Degraders include scavengers (animals that eat dead organisms), detritivores (animals that ingest organic litter or detritus and then digest it) and decomposers (fungi and bacteria that cause chemical decay of organic matter and absorb the broken down material).

Food chains/webs show the energy movement from one living thing to another.

Pyramid of numbers carnivores.

In a pyramid of numbers, large

numbers of herbivores are consumed by smaller numbers of increasingly large

Pyramids of biomass

shows the amount of biomass (total

amount of living material present at any one time) through each level of the food chain. At each level, energy (heat) and matter (food and wastes) are lost (90%). Photosynthesis is the process by which plant cells capture energy from the sun and use it to combine CO2 and H2O to make sugars and oxygen. o o o Photosynthesis is the basis of the carbon oxygen cycle along with respiration. It changes light energy from the sun into glucose. Photosynthesis occurs in the chloroplast, but the chlorophyll (the molecule that actually captures light energy) is found in membranes around the flattened vesicles called thylakoids. o Disk shaped thylakoids within the chloroplasts capture the light energy within their membranes. Photosynthesis formula: (where plants absorb CO2 and use it make all the other carbon compounds need) Water + Carbon Dioxide Sugar + Oxygen Respiration is the process by which cells obtain energy. It takes place in two stages: o o First: takes place in the cytoplasm and splits the six carbon sugar (glucose) into two three carbon sugars (pyruvate) Second: takes place in mitochondria, involves the use of oxygen and results in the complete breakdown of pyruvate into CO2 and H2O. Energy released by respiration is used for: o o o o o o Growth and repair Movement contraction of muscle cells Keeps organs working Chemical reactions Active transport of substances in the organisms To make other chemical compounds.

Respiration converts high energy compounds (glucose proteins and fats) to low energy compounds) Respiration formula: (is a summary of a chain of biochemical reactions)(the process by which they obtain energy) Carbon compounds + Oxygen Carbon dioxide + water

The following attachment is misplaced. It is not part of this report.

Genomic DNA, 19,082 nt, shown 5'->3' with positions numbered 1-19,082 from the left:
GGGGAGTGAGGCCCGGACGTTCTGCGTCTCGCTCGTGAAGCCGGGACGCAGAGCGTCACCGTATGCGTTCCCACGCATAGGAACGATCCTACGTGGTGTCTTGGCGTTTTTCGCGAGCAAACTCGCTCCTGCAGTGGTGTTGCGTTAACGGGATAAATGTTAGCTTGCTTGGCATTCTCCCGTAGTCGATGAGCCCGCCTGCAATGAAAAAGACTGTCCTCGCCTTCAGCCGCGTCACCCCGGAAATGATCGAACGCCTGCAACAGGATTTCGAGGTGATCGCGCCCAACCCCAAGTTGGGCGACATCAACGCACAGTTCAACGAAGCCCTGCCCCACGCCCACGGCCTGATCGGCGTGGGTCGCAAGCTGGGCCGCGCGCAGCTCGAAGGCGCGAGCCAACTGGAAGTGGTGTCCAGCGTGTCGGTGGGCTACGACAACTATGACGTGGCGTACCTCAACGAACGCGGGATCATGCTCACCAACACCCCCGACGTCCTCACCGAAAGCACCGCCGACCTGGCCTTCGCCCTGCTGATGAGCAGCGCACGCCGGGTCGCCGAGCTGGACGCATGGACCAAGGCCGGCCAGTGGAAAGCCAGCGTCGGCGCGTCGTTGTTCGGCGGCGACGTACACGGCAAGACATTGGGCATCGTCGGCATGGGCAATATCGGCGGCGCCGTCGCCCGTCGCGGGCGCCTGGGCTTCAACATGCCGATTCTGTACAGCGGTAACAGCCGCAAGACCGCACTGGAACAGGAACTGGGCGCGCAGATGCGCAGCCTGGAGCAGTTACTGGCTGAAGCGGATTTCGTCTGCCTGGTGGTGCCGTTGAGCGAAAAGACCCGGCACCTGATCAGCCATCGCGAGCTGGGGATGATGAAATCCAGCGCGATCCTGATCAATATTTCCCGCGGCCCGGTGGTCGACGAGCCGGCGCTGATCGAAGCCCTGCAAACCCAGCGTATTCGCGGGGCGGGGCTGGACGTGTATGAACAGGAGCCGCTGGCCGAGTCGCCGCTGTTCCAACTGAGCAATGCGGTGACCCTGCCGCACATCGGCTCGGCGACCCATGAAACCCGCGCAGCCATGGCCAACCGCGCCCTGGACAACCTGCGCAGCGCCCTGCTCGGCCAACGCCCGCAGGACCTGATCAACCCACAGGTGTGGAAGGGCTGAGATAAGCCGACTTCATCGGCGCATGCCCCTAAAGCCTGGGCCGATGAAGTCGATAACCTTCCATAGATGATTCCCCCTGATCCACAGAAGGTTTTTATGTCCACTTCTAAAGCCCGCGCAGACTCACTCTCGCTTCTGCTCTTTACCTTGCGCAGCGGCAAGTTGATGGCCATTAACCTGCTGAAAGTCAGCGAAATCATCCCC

Carbon Cycle: The carbon dioxide in the atmosphere is photosynthesised by plants. The carbon compounds in plants are either turned back into the CO2 gas by respiration or decomposers respire the carbon compounds they have from the dead plants and plant litter, or the plants are eaten then the carbon compounds in the animal are respired, the dead animal, its urine or faeces are consumed by decomposers the respired, or its fossilises into carbon compounds in coal, oil and gas and then turned back into C02 through combustion.

A difference between photosynthesis and respiration in a plant is that photosynthesis must occur only when there is light (and it is not dark), however respiration must always occur so there is no lack in energy leading to the death of the plant.

Nitrogen is important because all living things need it and many nitrogenous substances are absolutely essential to life including proteins (part of every living cell). Nitrogen composes 78% of the air.

Nitrogen fixation is what bacteria do to absorb nitrogen from the air and to use it to make proteins and other nitrogenous compounds. Adaptations: the special characteristics that allow a species to survive in its environment. Species become adapted to their natural environment through natural selection.

Natural selection: environmental factors affect an individuals chance of survival. An organism inherits its characteristics from previous generations and what it inherits may be changed or determined by mutation or recombination of genetic material.

There are three types of adaptations: o o o Structural: this is a shape feature of anatomy which helps survival e.g. webbed feet, wings or spines Behavioural: the way it behaves to help survival e.g. nocturnal animals Physiological: a functional feature of the organism which helps it to survive e.g. constriction of the blood vessels near the skin in cold climate animals.